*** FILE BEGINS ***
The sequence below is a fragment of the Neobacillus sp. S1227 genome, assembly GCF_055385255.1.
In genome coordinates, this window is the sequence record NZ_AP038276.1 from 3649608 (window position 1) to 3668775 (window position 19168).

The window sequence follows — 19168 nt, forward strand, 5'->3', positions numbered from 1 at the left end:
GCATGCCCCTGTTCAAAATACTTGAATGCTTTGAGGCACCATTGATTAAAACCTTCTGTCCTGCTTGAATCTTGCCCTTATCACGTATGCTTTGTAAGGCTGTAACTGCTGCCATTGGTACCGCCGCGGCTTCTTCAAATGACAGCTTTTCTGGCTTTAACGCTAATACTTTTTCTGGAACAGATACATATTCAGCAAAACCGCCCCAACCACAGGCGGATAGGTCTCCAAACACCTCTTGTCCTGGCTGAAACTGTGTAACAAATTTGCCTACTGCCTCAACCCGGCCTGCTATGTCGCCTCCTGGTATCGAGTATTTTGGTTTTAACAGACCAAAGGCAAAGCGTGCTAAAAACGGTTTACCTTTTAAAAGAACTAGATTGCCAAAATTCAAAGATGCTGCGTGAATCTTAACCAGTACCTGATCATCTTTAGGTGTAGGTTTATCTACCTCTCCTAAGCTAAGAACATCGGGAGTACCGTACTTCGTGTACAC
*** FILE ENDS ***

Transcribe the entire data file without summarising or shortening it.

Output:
The sequence below is a fragment of the Neobacillus sp. S1227 genome, assembly GCF_055385255.1.
In genome coordinates, this window is the sequence record NZ_AP038276.1 from 3649608 (window position 1) to 3668775 (window position 19168).

The window sequence follows — 19168 nt, forward strand, 5'->3', positions numbered from 1 at the left end:
GCATGCCCCTGTTCAAAATACTTGAATGCTTTGAGGCACCATTGATTAAAACCTTCTGTCCTGCTTGAATCTTGCCCTTATCACGTATGCTTTGTAAGGCTGTAACTGCTGCCATTGGTACCGCCGCGGCTTCTTCAAATGACAGCTTTTCTGGCTTTAACGCTAATACTTTTTCTGGAACAGATACATATTCAGCAAAACCGCCCCAACCACAGGCGGATAGGTCTCCAAACACCTCTTGTCCTGGCTGAAACTGTGTAACAAATTTGCCTACTGCCTCAACCCGGCCTGCTATGTCGCCTCCTGGTATCGAGTATTTTGGTTTTAACAGACCAAAGGCAAAGCGTGCTAAAAACGGTTTACCTTTTAAAAGAACTAGATTGCCAAAATTCAAAGATGCTGCGTGAATCTTAACCAGTACCTGATCATCTTTAGGTGTAGGTTTATCTACCTCTCCTAAGCTAAGAACATCGGGAGTACCGTACTTCGTGTACAC